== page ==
Not just the hospital, but intensive care.
Where I’d be unable to eat or drink until my lipase numbers were back to normal (normal is anywhere from 0 to 160. Mine were at 60,000).
Blarg, blarg, blarg.
Which meant that nursing Took would be out of the question.
Blarg to the fourth degree.
Oh, and I was going to be in Medical Intensive Care – the place where really, really bad communicable diseases were being treated. Not a great place for a newborn and her fragile immune system to hang out. So we needed to let someone keep her while I was recovering.
B L A R G.
It was this last one that nearly did me in. Giving up my newborn for someone else to take care of – no matter how good of hands she was in – reduced me to tears and snot. I didn’t want to do it. I wanted so badly to be selfish and keep her with me…she’s such a comfort to me, and I wanted her there, in my arms, while I tried to get over this ridiculous fluke of a disease.
In the end, she ended up staying with my sister. And it was just as well. Turns out, my body was exhausted from having malfunctioning organs, and I slept almost non-stop.
I woke up one afternoon to my doctor standing at the foot of my bed. I’d been sleeping soundly and dreaming vividly, and when he gently touched my ankle he scared the ca-ca out of me. A string of involuntary expletives came rushing out of my mouth. He smiled, kind-of. I’d nicknamed my doctor Stoic the Vast (if you haven’t seen How To Train Your Dragon, you should) because the dude shows the emotion of a brick wall. The smile was so fleeting, I wasn’t sure it’d actually happened. I could have hallucinated it. I’m telling you, the pain meds they had me on were incredible.
Anyway, it was Wednesday afternoon. He was there to tell me they’d most likely send me home the next day – my lipase numbers were down to 68. From 60,000. He’d never seen anyone recover from pancreatitis that quickly. I told him I’m an overachiever.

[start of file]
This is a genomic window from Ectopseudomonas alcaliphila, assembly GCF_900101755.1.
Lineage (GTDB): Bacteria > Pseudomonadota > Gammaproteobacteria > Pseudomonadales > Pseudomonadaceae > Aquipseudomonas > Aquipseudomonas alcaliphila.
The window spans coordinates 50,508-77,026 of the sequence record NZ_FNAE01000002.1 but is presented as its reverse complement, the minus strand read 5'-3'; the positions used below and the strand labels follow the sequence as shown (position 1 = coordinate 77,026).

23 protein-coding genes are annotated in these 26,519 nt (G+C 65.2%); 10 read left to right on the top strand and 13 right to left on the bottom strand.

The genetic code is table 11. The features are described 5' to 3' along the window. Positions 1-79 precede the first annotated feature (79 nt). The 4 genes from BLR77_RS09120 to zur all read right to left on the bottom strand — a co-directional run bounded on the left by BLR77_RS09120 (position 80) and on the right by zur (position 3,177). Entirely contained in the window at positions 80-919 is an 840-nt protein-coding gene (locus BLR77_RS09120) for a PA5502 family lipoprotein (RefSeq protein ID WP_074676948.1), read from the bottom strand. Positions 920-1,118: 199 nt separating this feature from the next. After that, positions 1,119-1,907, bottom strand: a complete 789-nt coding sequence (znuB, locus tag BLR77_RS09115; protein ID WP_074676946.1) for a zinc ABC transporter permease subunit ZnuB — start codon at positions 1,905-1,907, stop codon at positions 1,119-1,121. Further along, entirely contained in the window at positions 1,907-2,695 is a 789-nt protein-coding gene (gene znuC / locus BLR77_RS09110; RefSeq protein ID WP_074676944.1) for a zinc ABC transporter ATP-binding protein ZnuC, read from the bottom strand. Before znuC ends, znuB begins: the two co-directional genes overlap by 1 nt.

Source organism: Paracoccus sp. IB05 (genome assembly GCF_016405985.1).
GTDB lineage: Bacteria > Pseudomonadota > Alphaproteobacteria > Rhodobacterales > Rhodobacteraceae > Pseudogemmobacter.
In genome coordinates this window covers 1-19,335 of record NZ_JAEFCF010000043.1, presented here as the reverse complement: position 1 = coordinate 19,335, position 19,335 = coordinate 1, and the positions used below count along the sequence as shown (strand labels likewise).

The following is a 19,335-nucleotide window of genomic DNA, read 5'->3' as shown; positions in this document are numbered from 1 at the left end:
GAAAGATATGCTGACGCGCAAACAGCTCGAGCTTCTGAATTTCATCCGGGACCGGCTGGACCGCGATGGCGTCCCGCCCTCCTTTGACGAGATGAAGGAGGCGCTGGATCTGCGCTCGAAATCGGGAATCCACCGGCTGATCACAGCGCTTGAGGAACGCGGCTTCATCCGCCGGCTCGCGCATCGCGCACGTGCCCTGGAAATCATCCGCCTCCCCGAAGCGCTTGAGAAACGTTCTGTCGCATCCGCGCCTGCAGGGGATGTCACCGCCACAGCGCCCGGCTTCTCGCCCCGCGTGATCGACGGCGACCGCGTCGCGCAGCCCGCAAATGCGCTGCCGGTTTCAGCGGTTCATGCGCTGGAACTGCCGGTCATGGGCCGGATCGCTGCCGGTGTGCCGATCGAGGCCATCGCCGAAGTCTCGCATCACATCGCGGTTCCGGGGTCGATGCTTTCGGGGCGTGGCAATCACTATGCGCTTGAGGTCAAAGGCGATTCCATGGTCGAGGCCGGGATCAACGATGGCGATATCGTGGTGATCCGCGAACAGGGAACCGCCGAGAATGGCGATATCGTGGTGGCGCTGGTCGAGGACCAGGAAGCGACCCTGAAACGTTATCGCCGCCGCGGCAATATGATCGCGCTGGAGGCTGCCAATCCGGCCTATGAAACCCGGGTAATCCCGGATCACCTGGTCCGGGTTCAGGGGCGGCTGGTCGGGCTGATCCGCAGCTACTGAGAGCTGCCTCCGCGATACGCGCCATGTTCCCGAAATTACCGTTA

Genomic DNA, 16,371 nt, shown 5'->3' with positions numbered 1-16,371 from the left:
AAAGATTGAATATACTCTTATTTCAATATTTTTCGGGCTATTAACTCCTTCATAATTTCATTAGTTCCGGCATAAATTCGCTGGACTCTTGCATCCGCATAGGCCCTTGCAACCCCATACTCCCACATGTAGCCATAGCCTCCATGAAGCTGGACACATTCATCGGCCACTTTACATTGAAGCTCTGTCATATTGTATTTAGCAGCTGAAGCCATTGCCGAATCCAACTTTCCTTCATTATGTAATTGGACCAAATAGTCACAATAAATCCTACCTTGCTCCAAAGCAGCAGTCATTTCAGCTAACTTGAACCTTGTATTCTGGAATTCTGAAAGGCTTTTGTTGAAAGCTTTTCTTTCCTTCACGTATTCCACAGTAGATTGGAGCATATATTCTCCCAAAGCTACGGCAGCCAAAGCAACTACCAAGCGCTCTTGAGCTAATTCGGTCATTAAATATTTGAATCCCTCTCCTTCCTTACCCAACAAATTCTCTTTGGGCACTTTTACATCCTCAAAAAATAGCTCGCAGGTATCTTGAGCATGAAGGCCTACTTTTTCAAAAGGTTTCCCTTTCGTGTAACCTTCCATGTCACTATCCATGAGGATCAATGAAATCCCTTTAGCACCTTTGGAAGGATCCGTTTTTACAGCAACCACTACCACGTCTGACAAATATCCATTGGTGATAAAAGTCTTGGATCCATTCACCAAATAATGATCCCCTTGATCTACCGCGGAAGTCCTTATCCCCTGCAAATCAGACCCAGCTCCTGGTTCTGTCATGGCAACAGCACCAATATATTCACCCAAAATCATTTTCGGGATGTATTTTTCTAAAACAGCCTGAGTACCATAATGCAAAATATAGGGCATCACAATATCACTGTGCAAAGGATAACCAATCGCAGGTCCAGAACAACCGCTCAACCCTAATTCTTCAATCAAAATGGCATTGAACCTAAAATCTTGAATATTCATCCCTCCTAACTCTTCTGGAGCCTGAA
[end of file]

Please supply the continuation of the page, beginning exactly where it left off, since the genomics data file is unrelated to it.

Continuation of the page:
He smiled again. Kind-of.
Now I’m home, feeling great. Just a little sore from my surgery, and a little tired from the whole debacle. Both Took and I survived being away from each other. My other three sweeties are getting back into the swing of things. We’re gonna pull out the slip-n-slide later (for them, not me. Even if I hadn’t just had surgery, I know better than to try belly flopping onto that thing. Some things are just not meant for adults). Life, it seems, is finally going to return to the new normal we’d prepared for with the arrival of Miss Took.
But here’s the thing: nothing’s guaranteed. We live our lives, make our plans, dream about our futures, settle into routines that we think will go on indefinitely. But really, when life decides to change direction, to turn on that proverbial dime, there’s very little we can do about it except hold on tight to the things that are solid, foundational, in our lives. Our faith. Our family. Our friends.
I owe a big, huge thanks to all of you who were there for me and my fam during these past few weeks. Thanks for watching and loving on my kids, who were every bit as scared as T and I were. Thanks for bringing us meals. Thanks for keeping us company in the hospital. Thanks for your prayers. Thanks for your kind words of encouragement. We have felt cradled and loved by a vast network of kind hearts, and it’s made these bumps in the road less jarring than they ought to have been.
Lots of love,